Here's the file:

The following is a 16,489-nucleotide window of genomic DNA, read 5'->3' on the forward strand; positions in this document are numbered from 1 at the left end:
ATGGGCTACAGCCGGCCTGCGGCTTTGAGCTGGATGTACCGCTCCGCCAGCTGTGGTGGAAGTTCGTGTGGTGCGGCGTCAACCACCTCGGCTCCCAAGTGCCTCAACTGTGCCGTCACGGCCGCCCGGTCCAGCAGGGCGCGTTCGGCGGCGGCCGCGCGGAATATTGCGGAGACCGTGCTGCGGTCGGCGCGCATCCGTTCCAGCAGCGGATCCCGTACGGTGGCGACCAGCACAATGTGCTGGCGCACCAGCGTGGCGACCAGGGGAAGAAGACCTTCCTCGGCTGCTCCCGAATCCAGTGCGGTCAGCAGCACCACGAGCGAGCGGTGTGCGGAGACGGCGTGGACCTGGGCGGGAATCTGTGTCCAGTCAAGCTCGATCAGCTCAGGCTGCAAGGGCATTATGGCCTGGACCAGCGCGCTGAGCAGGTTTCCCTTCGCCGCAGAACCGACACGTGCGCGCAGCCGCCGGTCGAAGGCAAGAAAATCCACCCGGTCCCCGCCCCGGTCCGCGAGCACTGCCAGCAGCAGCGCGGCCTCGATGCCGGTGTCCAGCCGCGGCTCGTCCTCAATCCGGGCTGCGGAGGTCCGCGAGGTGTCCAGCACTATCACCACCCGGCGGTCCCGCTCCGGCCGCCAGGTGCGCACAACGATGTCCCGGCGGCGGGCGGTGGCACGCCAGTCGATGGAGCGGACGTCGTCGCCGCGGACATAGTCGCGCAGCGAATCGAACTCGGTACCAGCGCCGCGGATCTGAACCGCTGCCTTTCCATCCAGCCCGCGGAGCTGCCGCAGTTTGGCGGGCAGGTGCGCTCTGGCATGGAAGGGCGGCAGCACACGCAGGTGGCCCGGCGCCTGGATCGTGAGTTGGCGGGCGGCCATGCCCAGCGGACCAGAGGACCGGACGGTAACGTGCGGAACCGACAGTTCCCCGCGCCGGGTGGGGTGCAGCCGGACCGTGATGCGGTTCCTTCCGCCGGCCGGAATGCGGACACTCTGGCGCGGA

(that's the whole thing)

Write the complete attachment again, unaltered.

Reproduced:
The following is a 16,489-nucleotide window of genomic DNA, read 5'->3' on the forward strand; positions in this document are numbered from 1 at the left end:
ATGGGCTACAGCCGGCCTGCGGCTTTGAGCTGGATGTACCGCTCCGCCAGCTGTGGTGGAAGTTCGTGTGGTGCGGCGTCAACCACCTCGGCTCCCAAGTGCCTCAACTGTGCCGTCACGGCCGCCCGGTCCAGCAGGGCGCGTTCGGCGGCGGCCGCGCGGAATATTGCGGAGACCGTGCTGCGGTCGGCGCGCATCCGTTCCAGCAGCGGATCCCGTACGGTGGCGACCAGCACAATGTGCTGGCGCACCAGCGTGGCGACCAGGGGAAGAAGACCTTCCTCGGCTGCTCCCGAATCCAGTGCGGTCAGCAGCACCACGAGCGAGCGGTGTGCGGAGACGGCGTGGACCTGGGCGGGAATCTGTGTCCAGTCAAGCTCGATCAGCTCAGGCTGCAAGGGCATTATGGCCTGGACCAGCGCGCTGAGCAGGTTTCCCTTCGCCGCAGAACCGACACGTGCGCGCAGCCGCCGGTCGAAGGCAAGAAAATCCACCCGGTCCCCGCCCCGGTCCGCGAGCACTGCCAGCAGCAGCGCGGCCTCGATGCCGGTGTCCAGCCGCGGCTCGTCCTCAATCCGGGCTGCGGAGGTCCGCGAGGTGTCCAGCACTATCACCACCCGGCGGTCCCGCTCCGGCCGCCAGGTGCGCACAACGATGTCCCGGCGGCGGGCGGTGGCACGCCAGTCGATGGAGCGGACGTCGTCGCCGCGGACATAGTCGCGCAGCGAATCGAACTCGGTACCAGCGCCGCGGATCTGAACCGCTGCCTTTCCATCCAGCCCGCGGAGCTGCCGCAGTTTGGCGGGCAGGTGCGCTCTGGCATGGAAGGGCGGCAGCACACGCAGGTGGCCCGGCGCCTGGATCGTGAGTTGGCGGGCGGCCATGCCCAGCGGACCAGAGGACCGGACGGTAACGTGCGGAACCGACAGTTCCCCGCGCCGGGTGGGGTGCAGCCGGACCGTGATGCGGTTCCTTCCGCCGGCCGGAATGCGGACACTCTGGCGCGGA